Watson never trailed from the opening hole in their semifinal match at Austin Country Club, and he pulled away early on the back nine. Thomas didn’t make a birdie putt until No. 9, and the only other putt he made was at the end of the match when Watson had 3 feet for birdie to win, 3 and 2.
The scenario was familiar to Watson. The only other time he had reached the semifinals of Match Play was in 2011 at Dove Mountain in Arizona when the reigning PGA champion, Martin Kaymer, beat him to reach No. 1 in the world. Watson was in good spirits for this match, and after a 10-foot birdie putt on No. 5 to go 2 up, he walked to the tee and said, “Just remember, I was beating No. 1 at some point.”
Thomas wasn’t No. 1 yet, and he won’t get another chance until the Masters.
The PGA champion wasn’t sharp off the tee, and Thomas was increasingly frustrated by putts that burned the edge. No one likes losing this deep in the tournament, but Thomas conceded being distracted at the additional prize — the No. 1 ranking — attached to a semifinal match.
“I haven’t had such a hard time not thinking about something so much. And that really sucked,” Thomas said. “I couldn’t stop thinking about it, to be perfectly honest. And I think you’re constantly getting questions about it with the media. But I need to be mentally stronger than that, and understand that it’s just a match.”
Watson will be going after his second World Golf Championships title, and his second victory this season with the Masters approaching.
Thomas simply couldn’t stop him, though he had his chances.
Thomas went into the water from an awkward lie on the par-5 12th, pitched to 6 feet and had a chance to escape with a halve and remain 2 down. His putt caught the left edge. His 12-foot birdie putt to win with the 13th again narrowly missed, and the force with which Thomas whipped the putter shaft onto his shoulder showed his frustration. He also missed from 15 feet on the next hole.
Then, it was simply a matter of time. His last hope was on the par-5 16th, and his second shot went through the green and onto a dirt path with a boundary fence right behind him. He tried to bump it with a fairway metal, but it never had a chance.
Thomas made the long birdie putt and had Watson make in his 3-footer for birdie.
“I made one mistake. I guessed wrong on No. 7,” Watson said of his lone bogey. “And then I made some putts early. And when you make putts early, you have a chance to get the lead. I just played solid and he didn’t make any putts.”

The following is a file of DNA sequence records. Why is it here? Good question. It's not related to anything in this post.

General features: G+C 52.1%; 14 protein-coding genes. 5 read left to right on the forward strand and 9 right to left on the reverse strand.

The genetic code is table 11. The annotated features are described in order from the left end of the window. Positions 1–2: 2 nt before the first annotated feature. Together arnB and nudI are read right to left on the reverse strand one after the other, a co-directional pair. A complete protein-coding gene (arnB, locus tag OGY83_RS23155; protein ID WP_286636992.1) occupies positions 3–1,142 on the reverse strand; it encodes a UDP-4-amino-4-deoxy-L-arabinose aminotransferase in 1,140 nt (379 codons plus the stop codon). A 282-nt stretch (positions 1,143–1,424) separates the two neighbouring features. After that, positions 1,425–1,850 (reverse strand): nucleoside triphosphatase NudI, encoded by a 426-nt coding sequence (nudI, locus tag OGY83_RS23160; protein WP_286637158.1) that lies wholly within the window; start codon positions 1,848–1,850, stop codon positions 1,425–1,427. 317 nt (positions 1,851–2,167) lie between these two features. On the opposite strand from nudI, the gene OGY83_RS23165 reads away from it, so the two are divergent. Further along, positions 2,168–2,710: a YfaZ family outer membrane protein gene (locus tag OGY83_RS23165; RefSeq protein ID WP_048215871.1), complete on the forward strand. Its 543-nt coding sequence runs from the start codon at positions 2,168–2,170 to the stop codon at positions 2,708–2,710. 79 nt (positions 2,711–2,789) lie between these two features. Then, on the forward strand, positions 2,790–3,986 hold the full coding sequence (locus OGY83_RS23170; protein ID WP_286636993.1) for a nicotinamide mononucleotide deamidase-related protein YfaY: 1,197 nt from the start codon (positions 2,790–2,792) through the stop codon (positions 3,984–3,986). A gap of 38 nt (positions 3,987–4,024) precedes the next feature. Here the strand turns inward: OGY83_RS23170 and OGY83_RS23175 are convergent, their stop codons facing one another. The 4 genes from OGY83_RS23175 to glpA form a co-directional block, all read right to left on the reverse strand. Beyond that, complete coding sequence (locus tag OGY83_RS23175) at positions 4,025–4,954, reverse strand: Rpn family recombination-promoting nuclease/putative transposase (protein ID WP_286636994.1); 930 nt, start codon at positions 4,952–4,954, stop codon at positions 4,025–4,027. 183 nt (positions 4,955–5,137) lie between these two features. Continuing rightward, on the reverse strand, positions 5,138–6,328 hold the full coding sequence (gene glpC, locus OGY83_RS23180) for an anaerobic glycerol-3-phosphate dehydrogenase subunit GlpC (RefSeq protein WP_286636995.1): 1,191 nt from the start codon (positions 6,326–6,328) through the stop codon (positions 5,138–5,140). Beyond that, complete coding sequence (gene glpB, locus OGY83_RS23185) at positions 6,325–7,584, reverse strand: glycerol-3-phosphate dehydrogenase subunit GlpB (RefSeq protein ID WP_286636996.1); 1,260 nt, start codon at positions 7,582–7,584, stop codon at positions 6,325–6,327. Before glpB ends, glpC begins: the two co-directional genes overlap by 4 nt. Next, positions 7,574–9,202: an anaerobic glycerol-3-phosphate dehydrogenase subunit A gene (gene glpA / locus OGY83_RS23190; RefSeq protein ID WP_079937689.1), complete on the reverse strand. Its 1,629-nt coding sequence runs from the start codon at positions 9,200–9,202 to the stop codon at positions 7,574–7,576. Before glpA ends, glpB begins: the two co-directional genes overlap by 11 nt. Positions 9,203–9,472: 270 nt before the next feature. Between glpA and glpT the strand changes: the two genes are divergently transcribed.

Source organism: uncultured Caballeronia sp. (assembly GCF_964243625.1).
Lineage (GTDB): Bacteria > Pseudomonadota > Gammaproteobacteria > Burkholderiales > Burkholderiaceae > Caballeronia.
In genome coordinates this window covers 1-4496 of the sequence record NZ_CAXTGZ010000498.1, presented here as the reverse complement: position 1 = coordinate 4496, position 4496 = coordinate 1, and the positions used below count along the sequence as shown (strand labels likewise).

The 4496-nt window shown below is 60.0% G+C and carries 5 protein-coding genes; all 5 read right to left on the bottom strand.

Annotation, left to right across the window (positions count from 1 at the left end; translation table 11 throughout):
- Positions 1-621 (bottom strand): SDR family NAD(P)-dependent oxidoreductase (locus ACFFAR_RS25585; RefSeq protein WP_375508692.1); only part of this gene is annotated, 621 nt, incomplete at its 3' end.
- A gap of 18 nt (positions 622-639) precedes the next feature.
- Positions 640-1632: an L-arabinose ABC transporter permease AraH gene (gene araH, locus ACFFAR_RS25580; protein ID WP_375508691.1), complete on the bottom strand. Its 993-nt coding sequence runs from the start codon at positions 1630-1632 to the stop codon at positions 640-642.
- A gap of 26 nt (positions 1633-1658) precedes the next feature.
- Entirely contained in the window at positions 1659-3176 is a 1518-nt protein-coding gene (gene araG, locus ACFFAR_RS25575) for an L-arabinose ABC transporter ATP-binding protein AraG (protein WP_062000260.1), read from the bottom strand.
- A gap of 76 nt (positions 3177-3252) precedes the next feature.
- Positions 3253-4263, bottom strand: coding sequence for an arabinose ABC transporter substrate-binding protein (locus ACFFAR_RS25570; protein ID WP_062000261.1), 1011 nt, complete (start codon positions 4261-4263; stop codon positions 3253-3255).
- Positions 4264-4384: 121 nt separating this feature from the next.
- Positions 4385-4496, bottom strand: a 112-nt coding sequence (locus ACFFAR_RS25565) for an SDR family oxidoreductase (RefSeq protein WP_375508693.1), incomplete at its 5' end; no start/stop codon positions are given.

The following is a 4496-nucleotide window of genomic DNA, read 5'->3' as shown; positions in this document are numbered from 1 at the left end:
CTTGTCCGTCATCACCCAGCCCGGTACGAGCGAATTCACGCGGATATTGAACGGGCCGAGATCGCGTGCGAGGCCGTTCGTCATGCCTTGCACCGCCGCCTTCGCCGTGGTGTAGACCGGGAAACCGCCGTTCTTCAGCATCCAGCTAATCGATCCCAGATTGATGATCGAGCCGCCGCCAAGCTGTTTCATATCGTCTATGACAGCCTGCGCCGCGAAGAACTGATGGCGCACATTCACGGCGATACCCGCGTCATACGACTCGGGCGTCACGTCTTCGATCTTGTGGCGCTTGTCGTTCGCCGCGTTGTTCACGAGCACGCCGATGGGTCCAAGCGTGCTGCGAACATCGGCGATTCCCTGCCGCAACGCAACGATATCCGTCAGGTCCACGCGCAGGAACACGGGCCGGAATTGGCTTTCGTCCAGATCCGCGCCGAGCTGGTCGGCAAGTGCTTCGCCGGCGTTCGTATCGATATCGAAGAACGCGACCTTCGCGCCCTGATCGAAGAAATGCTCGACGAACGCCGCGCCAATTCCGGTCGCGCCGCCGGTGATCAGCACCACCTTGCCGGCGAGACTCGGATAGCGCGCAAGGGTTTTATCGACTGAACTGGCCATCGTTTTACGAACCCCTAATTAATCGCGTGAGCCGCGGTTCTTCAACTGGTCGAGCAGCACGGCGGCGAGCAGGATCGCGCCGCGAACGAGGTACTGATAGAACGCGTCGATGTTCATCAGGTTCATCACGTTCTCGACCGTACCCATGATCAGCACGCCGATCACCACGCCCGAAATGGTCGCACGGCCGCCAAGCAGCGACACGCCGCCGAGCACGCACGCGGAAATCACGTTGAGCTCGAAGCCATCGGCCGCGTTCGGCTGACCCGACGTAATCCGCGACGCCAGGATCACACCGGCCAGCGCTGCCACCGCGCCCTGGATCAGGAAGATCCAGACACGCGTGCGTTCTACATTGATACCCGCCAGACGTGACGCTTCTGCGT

Neither did Noren, and it cost him dearly.
Kisner remarkably stayed in the match early, making a 30-foot birdie putt on No. 3 and a 20-foot birdie putt on No. 5, both times halving the holes with Noren in closer range for his birdies. Noren pulled ahead, only for Kisner to make a 50-foot eagle putt on No. 12 to square the match.
Noren had it in his hands. He had a 10-foot birdie putt on No. 17 to go 1 up and left it short. He had a 7-foot birdie putt on the 18th to win, and the putt never touched the hole. And then he made it easy on Kisner at the 12th, the first extra hole.
From just short of the green, Noren’s putt was so weak that it peeled away quickly to the left and nearly rolled off the green toward the water. He missed from 12 feet, and Kisner made birdie from 5 feet.
“He kept hitting it in there close, and if he probably would have made any of those putts, it could have been tough to come back from,” Kisner said. “Hung in there and made putts when I needed to and was fortunate to get a win.”
Noren missed six putts from about 10 feet or closer in regulation, two around the turn that kept him from building a big lead.
“It’s terrible,” Noren said. “I had so many chances.”
This was the eighth all-American championship match in the 20th year of this event, and the first since Matt Kuchar beat Hunter Mahan in 2013.